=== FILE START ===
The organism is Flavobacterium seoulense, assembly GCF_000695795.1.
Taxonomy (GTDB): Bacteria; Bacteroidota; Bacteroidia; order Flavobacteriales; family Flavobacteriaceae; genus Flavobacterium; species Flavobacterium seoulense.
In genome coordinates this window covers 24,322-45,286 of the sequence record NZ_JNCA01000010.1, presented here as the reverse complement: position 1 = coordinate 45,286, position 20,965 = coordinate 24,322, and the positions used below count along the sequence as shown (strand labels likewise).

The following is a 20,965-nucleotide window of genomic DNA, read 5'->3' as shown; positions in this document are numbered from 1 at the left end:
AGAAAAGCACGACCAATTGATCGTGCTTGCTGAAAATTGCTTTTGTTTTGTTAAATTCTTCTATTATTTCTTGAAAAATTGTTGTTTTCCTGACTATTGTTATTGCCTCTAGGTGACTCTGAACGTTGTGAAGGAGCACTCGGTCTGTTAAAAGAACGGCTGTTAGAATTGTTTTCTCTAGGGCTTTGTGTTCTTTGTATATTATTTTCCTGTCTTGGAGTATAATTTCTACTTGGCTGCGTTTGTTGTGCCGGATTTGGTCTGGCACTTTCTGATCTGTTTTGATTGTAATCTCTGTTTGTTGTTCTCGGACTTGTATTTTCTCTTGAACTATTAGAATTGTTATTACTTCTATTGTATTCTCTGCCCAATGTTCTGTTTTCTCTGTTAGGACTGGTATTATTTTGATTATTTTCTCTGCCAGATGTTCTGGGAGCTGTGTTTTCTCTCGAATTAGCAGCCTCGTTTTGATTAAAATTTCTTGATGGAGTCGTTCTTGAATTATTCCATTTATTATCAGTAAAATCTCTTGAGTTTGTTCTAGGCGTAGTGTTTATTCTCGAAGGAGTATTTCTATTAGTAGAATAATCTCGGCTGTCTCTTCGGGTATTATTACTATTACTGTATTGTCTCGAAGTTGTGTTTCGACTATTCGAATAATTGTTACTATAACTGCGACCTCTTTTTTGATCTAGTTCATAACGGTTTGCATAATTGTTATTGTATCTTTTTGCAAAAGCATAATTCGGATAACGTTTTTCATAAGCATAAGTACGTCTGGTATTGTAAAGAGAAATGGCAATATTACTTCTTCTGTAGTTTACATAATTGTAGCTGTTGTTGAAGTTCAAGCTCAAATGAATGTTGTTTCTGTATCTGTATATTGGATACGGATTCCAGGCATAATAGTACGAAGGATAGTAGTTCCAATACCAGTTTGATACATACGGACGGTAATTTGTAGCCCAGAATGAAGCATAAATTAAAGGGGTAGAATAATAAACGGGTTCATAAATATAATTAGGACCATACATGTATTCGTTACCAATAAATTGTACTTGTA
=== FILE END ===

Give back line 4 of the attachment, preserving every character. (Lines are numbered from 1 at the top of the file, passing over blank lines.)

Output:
The following is a 20,965-nucleotide window of genomic DNA, read 5'->3' as shown; positions in this document are numbered from 1 at the left end: